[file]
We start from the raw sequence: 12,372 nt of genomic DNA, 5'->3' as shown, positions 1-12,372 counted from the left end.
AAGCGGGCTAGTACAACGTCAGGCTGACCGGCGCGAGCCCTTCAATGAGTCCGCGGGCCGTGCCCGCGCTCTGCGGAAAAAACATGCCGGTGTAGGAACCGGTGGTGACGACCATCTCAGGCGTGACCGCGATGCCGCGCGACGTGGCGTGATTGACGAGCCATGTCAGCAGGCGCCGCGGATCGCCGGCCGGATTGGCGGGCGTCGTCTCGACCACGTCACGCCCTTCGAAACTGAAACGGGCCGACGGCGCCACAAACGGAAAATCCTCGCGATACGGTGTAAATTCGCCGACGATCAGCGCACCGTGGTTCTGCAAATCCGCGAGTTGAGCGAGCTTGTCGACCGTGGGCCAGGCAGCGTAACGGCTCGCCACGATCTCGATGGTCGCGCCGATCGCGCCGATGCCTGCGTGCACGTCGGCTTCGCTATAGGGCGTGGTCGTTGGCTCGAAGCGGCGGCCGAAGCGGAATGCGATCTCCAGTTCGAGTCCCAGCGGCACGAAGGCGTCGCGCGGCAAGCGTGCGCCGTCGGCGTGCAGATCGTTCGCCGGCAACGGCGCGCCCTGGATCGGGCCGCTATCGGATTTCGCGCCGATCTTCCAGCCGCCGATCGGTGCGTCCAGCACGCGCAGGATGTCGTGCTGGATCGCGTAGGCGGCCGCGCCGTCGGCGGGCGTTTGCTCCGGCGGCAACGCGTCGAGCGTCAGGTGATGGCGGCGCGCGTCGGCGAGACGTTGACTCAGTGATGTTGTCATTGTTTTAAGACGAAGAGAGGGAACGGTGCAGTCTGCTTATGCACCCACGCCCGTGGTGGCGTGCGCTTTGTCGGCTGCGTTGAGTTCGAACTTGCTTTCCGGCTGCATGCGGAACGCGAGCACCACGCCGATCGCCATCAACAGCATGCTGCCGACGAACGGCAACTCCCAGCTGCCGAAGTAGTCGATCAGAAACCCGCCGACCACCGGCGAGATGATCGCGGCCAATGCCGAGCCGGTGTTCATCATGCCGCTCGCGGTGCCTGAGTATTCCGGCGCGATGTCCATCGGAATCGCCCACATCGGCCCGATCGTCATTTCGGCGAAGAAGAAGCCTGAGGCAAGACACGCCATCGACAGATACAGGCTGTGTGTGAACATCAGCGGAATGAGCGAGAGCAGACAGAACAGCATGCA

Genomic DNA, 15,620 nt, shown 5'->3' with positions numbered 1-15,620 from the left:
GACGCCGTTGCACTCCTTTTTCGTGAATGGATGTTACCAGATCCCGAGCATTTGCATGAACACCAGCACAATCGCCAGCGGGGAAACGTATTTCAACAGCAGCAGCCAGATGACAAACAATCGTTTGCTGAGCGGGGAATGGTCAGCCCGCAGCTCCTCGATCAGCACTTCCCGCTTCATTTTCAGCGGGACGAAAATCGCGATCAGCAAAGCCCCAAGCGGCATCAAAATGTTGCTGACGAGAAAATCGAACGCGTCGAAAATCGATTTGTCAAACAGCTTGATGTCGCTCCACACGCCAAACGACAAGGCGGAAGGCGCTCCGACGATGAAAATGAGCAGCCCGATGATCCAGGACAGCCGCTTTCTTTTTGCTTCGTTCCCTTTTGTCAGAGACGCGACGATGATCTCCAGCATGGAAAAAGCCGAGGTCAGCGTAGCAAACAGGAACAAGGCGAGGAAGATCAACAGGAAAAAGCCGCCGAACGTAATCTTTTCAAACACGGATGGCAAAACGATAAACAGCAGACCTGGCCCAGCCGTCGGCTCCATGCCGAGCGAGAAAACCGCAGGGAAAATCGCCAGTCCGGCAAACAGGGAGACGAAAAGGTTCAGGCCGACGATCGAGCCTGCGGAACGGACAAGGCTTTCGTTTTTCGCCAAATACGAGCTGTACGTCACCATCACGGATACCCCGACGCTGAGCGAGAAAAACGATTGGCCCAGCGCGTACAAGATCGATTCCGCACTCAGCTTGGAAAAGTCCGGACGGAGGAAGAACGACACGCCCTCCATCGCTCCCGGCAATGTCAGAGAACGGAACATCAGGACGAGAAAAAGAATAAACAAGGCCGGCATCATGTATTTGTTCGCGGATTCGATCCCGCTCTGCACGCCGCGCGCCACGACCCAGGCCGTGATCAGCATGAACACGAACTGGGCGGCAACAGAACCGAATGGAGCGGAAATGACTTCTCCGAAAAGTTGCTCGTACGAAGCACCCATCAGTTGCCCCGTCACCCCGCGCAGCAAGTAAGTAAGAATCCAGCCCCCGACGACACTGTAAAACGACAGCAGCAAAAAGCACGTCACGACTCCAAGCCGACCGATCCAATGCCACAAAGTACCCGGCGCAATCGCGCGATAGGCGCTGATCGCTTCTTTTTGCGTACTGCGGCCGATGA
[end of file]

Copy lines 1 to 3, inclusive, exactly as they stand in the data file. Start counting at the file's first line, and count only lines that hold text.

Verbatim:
We start from the raw sequence: 12,372 nt of genomic DNA, 5'->3' as shown, positions 1-12,372 counted from the left end.
AAGCGGGCTAGTACAACGTCAGGCTGACCGGCGCGAGCCCTTCAATGAGTCCGCGGGCCGTGCCCGCGCTCTGCGGAAAAAACATGCCGGTGTAGGAACCGGTGGTGACGACCATCTCAGGCGTGACCGCGATGCCGCGCGACGTGGCGTGATTGACGAGCCATGTCAGCAGGCGCCGCGGATCGCCGGCCGGATTGGCGGGCGTCGTCTCGACCACGTCACGCCCTTCGAAACTGAAACGGGCCGACGGCGCCACAAACGGAAAATCCTCGCGATACGGTGTAAATTCGCCGACGATCAGCGCACCGTGGTTCTGCAAATCCGCGAGTTGAGCGAGCTTGTCGACCGTGGGCCAGGCAGCGTAACGGCTCGCCACGATCTCGATGGTCGCGCCGATCGCGCCGATGCCTGCGTGCACGTCGGCTTCGCTATAGGGCGTGGTCGTTGGCTCGAAGCGGCGGCCGAAGCGGAATGCGATCTCCAGTTCGAGTCCCAGCGGCACGAAGGCGTCGCGCGGCAAGCGTGCGCCGTCGGCGTGCAGATCGTTCGCCGGCAACGGCGCGCCCTGGATCGGGCCGCTATCGGATTTCGCGCCGATCTTCCAGCCGCCGATCGGTGCGTCCAGCACGCGCAGGATGTCGTGCTGGATCGCGTAGGCGGCCGCGCCGTCGGCGGGCGTTTGCTCCGGCGGCAACGCGTCGAGCGTCAGGTGATGGCGGCGCGCGTCGGCGAGACGTTGACTCAGTGATGTTGTCATTGTTTTAAGACGAAGAGAGGGAACGGTGCAGTCTGCTTATGCACCCACGCCCGTGGTGGCGTGCGCTTTGTCGGCTGCGTTGAGTTCGAACTTGCTTTCCGGCTGCATGCGGAACGCGAGCACCACGCCGATCGCCATCAACAGCATGCTGCCGACGAACGGCAACTCCCAGCTGCCGAAGTAGTCGATCAGAAACCCGCCGACCACCGGCGAGATGATCGCGGCCAATGCCGAGCCGGTGTTCATCATGCCGCTCGCGGTGCCTGAGTATTCCGGCGCGATGTCCATCGGAATCGCCCACATCGGCCCGATCGTCATTTCGGCGAAGAAGAAGCCTGAGGCAAGACACGCCATCGACAGATACAGGCTGTGTGTGAACATCAGCGGAATGAGCGAGAGCAGACAGAACAGCATGCA

Genomic DNA, 15,620 nt, shown 5'->3' with positions numbered 1-15,620 from the left: